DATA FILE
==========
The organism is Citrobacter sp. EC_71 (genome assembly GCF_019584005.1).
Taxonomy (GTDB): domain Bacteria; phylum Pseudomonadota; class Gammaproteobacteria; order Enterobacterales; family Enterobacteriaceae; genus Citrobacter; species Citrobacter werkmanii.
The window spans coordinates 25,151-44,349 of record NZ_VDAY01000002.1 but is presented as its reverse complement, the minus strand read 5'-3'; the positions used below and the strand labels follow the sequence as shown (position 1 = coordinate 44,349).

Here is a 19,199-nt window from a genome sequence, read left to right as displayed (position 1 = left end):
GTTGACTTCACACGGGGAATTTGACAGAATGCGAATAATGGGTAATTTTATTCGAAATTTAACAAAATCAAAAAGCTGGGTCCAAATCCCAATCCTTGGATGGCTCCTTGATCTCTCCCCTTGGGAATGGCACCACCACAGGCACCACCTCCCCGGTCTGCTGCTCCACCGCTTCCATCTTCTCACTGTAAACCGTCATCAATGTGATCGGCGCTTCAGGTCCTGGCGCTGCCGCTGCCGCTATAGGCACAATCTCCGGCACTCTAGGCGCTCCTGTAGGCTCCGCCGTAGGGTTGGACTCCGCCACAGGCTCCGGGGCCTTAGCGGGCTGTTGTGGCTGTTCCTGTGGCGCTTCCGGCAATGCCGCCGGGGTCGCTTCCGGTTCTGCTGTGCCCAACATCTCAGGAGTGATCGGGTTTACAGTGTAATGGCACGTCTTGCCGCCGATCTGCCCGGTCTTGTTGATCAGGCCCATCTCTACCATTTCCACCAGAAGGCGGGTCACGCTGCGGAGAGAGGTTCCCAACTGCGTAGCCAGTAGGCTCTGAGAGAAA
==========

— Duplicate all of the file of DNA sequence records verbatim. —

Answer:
The organism is Citrobacter sp. EC_71 (genome assembly GCF_019584005.1).
Taxonomy (GTDB): domain Bacteria; phylum Pseudomonadota; class Gammaproteobacteria; order Enterobacterales; family Enterobacteriaceae; genus Citrobacter; species Citrobacter werkmanii.
The window spans coordinates 25,151-44,349 of record NZ_VDAY01000002.1 but is presented as its reverse complement, the minus strand read 5'-3'; the positions used below and the strand labels follow the sequence as shown (position 1 = coordinate 44,349).

Here is a 19,199-nt window from a genome sequence, read left to right as displayed (position 1 = left end):
GTTGACTTCACACGGGGAATTTGACAGAATGCGAATAATGGGTAATTTTATTCGAAATTTAACAAAATCAAAAAGCTGGGTCCAAATCCCAATCCTTGGATGGCTCCTTGATCTCTCCCCTTGGGAATGGCACCACCACAGGCACCACCTCCCCGGTCTGCTGCTCCACCGCTTCCATCTTCTCACTGTAAACCGTCATCAATGTGATCGGCGCTTCAGGTCCTGGCGCTGCCGCTGCCGCTATAGGCACAATCTCCGGCACTCTAGGCGCTCCTGTAGGCTCCGCCGTAGGGTTGGACTCCGCCACAGGCTCCGGGGCCTTAGCGGGCTGTTGTGGCTGTTCCTGTGGCGCTTCCGGCAATGCCGCCGGGGTCGCTTCCGGTTCTGCTGTGCCCAACATCTCAGGAGTGATCGGGTTTACAGTGTAATGGCACGTCTTGCCGCCGATCTGCCCGGTCTTGTTGATCAGGCCCATCTCTACCATTTCCACCAGAAGGCGGGTCACGCTGCGGAGAGAGGTTCCCAACTGCGTAGCCAGTAGGCTCTGAGAGAAA